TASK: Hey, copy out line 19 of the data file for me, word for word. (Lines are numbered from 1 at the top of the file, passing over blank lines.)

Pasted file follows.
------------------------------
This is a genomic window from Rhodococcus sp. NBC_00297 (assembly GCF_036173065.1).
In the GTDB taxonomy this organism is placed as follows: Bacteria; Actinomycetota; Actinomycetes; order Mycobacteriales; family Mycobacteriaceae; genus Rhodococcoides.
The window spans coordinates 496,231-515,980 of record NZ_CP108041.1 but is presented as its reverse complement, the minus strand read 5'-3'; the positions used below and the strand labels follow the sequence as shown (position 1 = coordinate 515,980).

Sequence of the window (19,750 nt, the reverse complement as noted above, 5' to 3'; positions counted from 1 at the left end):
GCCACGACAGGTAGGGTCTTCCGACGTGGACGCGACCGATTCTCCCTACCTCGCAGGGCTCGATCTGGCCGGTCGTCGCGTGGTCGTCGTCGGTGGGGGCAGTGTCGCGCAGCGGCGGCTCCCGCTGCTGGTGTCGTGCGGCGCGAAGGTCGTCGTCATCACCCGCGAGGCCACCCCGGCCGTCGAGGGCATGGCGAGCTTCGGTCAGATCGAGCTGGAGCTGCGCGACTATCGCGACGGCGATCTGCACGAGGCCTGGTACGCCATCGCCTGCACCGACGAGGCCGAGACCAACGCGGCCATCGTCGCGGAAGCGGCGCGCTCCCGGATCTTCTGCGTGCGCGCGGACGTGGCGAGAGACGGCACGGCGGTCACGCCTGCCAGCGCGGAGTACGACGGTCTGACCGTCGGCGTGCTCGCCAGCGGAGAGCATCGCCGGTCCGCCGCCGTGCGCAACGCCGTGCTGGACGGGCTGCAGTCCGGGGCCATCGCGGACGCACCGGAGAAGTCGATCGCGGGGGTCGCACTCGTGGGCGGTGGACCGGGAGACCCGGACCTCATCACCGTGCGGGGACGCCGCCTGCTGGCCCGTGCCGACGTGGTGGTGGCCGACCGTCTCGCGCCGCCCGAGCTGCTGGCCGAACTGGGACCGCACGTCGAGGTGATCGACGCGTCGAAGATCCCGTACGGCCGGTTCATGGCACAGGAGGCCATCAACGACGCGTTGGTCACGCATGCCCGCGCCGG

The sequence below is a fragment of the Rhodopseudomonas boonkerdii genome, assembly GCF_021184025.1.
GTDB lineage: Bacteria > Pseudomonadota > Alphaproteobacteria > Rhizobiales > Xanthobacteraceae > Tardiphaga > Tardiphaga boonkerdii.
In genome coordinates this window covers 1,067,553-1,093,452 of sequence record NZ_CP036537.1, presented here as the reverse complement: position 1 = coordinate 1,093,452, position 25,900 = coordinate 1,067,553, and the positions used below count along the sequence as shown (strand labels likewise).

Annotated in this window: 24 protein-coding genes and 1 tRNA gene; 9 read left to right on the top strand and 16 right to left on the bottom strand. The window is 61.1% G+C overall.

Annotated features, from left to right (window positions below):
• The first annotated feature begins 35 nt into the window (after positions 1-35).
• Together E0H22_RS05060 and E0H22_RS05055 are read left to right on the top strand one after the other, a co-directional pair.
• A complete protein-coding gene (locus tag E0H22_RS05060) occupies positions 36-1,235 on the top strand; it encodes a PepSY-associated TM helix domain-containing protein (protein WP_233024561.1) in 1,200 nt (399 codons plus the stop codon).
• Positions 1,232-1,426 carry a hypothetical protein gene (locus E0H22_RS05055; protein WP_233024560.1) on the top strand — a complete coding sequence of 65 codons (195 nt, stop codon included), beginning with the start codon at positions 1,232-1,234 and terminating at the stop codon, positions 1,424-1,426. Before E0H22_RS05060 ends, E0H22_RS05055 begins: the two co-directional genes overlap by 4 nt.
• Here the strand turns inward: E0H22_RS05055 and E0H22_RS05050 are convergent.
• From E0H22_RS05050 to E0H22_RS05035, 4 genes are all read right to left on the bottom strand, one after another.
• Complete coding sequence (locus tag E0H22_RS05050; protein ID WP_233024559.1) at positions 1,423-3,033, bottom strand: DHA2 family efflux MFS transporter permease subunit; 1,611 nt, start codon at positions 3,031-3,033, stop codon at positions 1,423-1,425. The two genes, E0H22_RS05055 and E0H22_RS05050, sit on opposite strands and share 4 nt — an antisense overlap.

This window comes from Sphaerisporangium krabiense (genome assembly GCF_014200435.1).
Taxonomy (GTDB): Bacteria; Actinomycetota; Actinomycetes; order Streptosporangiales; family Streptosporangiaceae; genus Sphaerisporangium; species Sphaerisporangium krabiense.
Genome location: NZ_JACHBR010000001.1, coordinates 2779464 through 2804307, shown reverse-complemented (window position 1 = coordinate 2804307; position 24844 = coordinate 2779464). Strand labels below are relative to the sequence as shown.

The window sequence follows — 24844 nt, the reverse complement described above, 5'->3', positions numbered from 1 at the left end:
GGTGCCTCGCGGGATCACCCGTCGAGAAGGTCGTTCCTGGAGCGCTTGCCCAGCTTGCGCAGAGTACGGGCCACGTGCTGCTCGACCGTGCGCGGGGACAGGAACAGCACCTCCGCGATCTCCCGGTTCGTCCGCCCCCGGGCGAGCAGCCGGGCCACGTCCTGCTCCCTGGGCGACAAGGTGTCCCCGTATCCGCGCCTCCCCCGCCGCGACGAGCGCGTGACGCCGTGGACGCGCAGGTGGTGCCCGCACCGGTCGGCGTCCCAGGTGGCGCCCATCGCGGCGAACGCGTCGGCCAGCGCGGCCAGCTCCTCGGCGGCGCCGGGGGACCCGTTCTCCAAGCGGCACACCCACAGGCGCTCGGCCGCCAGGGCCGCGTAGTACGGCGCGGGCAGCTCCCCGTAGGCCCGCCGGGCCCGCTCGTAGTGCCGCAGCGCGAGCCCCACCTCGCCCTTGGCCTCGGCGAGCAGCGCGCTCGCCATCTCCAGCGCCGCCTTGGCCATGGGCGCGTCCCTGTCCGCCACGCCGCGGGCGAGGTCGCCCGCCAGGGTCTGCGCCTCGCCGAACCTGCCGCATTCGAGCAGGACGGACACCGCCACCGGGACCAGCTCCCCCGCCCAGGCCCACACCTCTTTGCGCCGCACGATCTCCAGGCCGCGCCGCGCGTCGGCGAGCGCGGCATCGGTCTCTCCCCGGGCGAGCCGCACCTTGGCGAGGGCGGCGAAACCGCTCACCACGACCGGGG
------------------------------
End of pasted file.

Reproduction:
Taxonomy (GTDB): Bacteria; Actinomycetota; Actinomycetes; order Streptosporangiales; family Streptosporangiaceae; genus Sphaerisporangium; species Sphaerisporangium krabiense.